Editorial: Symptoms of a larger problem

In the space of a week, Greenfield’s downtown has seen three armed robberies of convenience stores — cases in which masked and hooded young men, apparently armed with handguns, demanded the cash in the till and made a quick getaway.

We’ve seen these kinds of bandits before, and while this particular rash is far from solved at this writing, it looks like many of the robberies and burglaries we’ve seen recent times, often perpetrated, sadly, by addicts desperate for cash to buy their next fix, their lives hijacked by opiate addiction that has become far too widespread in the nation and locally.

While we are eager for the police to catch the newest convenience store bandits, catching and jailing them won’t be the end of the story, if drugs were in fact the driving force.

As a society, we have to continue the difficult and unglamorous job of curing the addiction problem, which science and policy makers increasingly are seeing as a medical, not a moral problem. Researchers will tell you that opiates like prescription painkillers and their chemical cousin heroin hijack the brains of users.

A group of prominent local leaders in politics, legal circles and social service agencies has begun meeting to address the regional proliferation of heroin and the abuse of chemically related prescription painkillers.

The Opiate Abuse Task Force began to take shape this summer through the efforts of Franklin County Register of Probate John Merrigan, Northwestern District Attorney David Sullivan, Franklin County Sheriff Christopher Donelan and others.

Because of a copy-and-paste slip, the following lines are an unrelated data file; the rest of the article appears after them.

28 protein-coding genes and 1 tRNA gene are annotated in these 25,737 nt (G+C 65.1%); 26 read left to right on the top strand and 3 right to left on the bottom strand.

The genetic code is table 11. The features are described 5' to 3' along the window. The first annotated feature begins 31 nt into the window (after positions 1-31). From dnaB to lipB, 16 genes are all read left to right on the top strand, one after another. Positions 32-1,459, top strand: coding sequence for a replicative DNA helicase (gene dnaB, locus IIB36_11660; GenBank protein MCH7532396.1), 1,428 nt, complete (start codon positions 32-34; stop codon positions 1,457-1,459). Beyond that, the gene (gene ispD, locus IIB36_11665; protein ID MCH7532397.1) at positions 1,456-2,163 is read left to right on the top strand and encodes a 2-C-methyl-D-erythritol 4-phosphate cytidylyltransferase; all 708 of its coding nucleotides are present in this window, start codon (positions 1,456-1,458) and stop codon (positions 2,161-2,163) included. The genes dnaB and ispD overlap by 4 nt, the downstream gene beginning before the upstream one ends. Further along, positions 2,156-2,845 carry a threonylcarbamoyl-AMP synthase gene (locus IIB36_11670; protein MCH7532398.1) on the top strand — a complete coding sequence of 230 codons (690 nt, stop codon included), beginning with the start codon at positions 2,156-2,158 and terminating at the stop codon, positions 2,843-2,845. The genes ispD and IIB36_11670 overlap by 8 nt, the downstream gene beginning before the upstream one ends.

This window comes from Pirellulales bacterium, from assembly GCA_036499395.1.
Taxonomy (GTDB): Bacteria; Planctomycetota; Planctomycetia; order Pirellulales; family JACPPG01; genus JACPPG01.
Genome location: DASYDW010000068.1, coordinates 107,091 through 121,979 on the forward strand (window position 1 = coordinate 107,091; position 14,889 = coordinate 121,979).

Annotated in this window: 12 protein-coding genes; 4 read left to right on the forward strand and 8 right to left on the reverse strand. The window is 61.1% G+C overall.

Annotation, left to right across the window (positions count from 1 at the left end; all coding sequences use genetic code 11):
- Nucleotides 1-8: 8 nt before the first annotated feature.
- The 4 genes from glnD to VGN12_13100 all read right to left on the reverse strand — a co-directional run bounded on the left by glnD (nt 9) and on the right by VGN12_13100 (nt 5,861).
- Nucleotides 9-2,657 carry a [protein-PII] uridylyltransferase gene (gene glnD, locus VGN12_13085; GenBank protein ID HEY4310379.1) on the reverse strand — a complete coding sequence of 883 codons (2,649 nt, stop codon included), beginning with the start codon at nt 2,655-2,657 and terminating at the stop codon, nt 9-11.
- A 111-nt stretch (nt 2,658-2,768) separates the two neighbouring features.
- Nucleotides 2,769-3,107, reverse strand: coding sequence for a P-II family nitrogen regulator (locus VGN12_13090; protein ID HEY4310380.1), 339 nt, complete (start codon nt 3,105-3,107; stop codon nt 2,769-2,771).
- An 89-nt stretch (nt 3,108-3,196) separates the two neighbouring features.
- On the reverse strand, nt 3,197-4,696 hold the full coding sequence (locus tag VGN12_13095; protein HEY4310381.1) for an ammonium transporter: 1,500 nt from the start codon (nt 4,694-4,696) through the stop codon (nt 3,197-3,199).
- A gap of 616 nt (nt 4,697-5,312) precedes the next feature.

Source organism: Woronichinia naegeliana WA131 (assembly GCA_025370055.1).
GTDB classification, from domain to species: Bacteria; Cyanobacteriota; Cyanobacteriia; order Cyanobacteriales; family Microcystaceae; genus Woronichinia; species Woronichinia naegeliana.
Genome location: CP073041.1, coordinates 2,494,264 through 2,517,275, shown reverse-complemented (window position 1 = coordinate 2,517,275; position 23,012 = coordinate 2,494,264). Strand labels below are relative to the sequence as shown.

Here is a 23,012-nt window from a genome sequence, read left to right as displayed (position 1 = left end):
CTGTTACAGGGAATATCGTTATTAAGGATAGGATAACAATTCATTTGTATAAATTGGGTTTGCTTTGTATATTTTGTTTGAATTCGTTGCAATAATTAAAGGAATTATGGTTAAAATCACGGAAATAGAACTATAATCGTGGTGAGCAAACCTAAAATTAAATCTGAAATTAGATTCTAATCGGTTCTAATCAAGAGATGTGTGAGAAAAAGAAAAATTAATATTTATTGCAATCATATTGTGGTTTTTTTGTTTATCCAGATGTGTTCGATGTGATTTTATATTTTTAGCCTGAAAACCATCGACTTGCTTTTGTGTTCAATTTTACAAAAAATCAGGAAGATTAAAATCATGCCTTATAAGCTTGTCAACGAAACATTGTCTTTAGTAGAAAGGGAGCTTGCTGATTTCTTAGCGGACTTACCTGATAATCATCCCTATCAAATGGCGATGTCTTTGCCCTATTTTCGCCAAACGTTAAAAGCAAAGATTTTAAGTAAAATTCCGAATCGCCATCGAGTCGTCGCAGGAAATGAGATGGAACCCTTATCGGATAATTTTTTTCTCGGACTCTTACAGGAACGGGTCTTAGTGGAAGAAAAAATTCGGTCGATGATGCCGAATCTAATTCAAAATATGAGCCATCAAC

The focus of discussion is what to do in the face of a problem seemingly immune to existing solutions.

During one meeting, Jail Superintendent David Lanoie asked “If you can’t punish enough to deter, what’s the solution?”

Merrigan estimated 80 to 90 percent of cases coming through the court are drug-related, and even more of the petty crime listed in the police logs.

“It’s a community problem and I think there’s a community solution,” Sullivan said, pointing to the planned 25-bed women’s addiction treatment center in Greenfield as representative of a sea-change in attitudes to addiction.

We hope he’s right. But if there is a shift coming in public perception and policy priorities on addiction, it’s coming too slowly.

Just ask the broke and desperate addicts whose lives are measured in increasingly short periods between fixes, who resort to armed robbery to feed a destructive sickness, and who inevitably wind up sitting in a cell — or lying dead in a morgue.

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